STRIKE BACK 3.06 Review
Section 20 races to rescue Locke and prevent a devastating attack.
September 21st, 2013 Blair Marnell

Strike Back 306

Writer: John Simpson

Director: Paul Wilmshurst

Previously on "Strike Back":

Episode 3.05 Review

Coming into the latest episode of “Strike Back,” it seemed pretty unlikely that Lt. Colonel Philip Locke (Robson Green) would be killed off so quickly after being introduced as Section 20’s new commander.

But there were a couple of moments where I actually had doubts that Locke was going to make it out alive, especially with Mairead McKenna (Catherine Walker) gunning for his blood. This episode also added some depth to Locke’s character, but it also left the third season without a compelling villain to follow. Al-Zuhari seems more like an abstract entity rather than the current embodiment of terrorism that has to be stopped at all costs. Without someone to serve as the human face of Al-Zuhari, it’s not a very compelling adversary for Section 20.

There are full spoilers ahead, so skip this review if you missed last night’s episode of “Strike Back” or else McKenna will hand you a shovel and tell you to start digging.

The best parts of this episode centered around Locke’s captivity at the hands of the Real IRA and Al-Zuhari; neither of whom seemed to get along with each other. Getting a prisoner to dig his own grave is one of the oldest dramatic tropes, but “Strike Back” does tend to kill off its commanding officers. Locke’s number could be sooner, rather than later.

Admittedly, the flashback to a much younger Locke was a little hokey, but it did establish his personal war with the IRA; which is never quite over for him. The IRA placed a bomb in Locke’s car that killed his son and severely maimed his wife. When Mairead wasn’t torturing Locke or shooting him, she was taunting him about the knowledge of who set and created the bomb that destroyed his family.

But it was much more interesting to hear Locke say that he genuinely liked Mairead’s brother, who was his inside spy at the IRA. That only seemed to make McKenna angrier, but she later used Locke’s admission against him and the look on his face suggested that he really did like her brother. And Locke wouldn’t have smeared his name with the truth unless McKenna died first.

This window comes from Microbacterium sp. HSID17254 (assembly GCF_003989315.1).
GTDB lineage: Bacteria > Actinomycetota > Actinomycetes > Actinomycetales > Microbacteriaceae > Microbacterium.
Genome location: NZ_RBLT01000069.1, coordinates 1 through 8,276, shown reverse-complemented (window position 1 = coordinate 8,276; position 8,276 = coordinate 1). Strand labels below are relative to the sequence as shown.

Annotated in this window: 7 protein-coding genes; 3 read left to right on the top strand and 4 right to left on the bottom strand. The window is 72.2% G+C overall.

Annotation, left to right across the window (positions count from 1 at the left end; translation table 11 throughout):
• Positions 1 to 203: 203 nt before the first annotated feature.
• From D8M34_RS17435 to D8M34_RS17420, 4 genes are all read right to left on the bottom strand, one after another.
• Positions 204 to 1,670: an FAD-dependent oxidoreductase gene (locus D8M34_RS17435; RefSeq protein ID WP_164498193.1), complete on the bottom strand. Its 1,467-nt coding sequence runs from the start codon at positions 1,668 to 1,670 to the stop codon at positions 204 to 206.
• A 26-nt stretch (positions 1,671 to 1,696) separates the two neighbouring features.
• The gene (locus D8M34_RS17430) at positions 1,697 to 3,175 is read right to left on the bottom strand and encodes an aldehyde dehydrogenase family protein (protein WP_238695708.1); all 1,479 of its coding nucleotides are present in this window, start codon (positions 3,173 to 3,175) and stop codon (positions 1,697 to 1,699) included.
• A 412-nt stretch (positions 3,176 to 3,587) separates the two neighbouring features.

The best swerve of the episode belonged to Leo Kamali (Zubin Varla), who remains my favorite new character of the season. Even so, I thought that Kamali was going to turn on Section 20 when he grabbed the gun from the embassy guard. We as an audience are conditioned to expect betrayals like that.

So when Kamali actually used the weapon to save Locke’s life, it made me like him even more. Kamali could still be playing the long con, but he’s much more entertaining as Section 20’s reluctant ally than he would be as a straight up villain. And it should not be overlooked that Section 20 has gradually accepted Kamali despite the fact that he killed Baxter in the season premiere. In fact, they’re all very cordial with Kamali after the embassy incident.

In the back of my mind, I still suspect Kamali because there is no one else on this show to fill the void as the villain. Leatherby and McKenna are dead, Even the alliance between the IRA and Al-Zuhari seems to be over. The ending of the episode does take an ominous note as Al-Zuhari managed to steal a sensitive NATO drive and take it back to Russia, where Arkady Ulyanov (Marcel Iures) will undoubtedly send more assassins after Sgt. Michael Stonebridge (Philip Winchester) and Sgt. Damien Scott (Sullivan Stapleton).

We haven’t really seen much of Arkady since the third episode, but his vendetta stems from his son’s death in the season premiere courtesy of Scott and Stonebridge. That duo still has great gallows humor when they’re playing off of each other, especially when Scott suggests that Arkady will want Stonebridge more because he fired the fatal shot into Arkady’s son.

Either way, this could be setting up Arkady as the Big Bad of the next two episodes or possibly even the next four. It’s not inconceivable that Arkady has deeper ties to Al-Zuhari than we believed, but “Strike Back’ doesn’t always mix well when adversaries from two different storylines work together. Bringing Hanson and Knox together last season just made Hanson’s story seem silly.

There was actually a nice callback to Hanson as Locke approached Stonebridge about whether he felt better once he had killed his wife’s murderer. And although Stonebridge said that he forgave Hanson, he added that it was better once Hanson was dead. It would be a little cheesy if Locke were to suddenly find the man responsible for his family’s destruction during the remaining four episodes of the season. It’s much more interesting to see that rage festering within Locke rather than exploding.

The mortar attack on the British embassy was one of the more unique action sequences in this episode, but I preferred the way that Scott and Stonebridge dealt with the Russian assassin, Skander (Ivan Kamaras) while using a rear view mirror. That was very clever, but Skander turned out to not be as formidable as he originally appeared to be.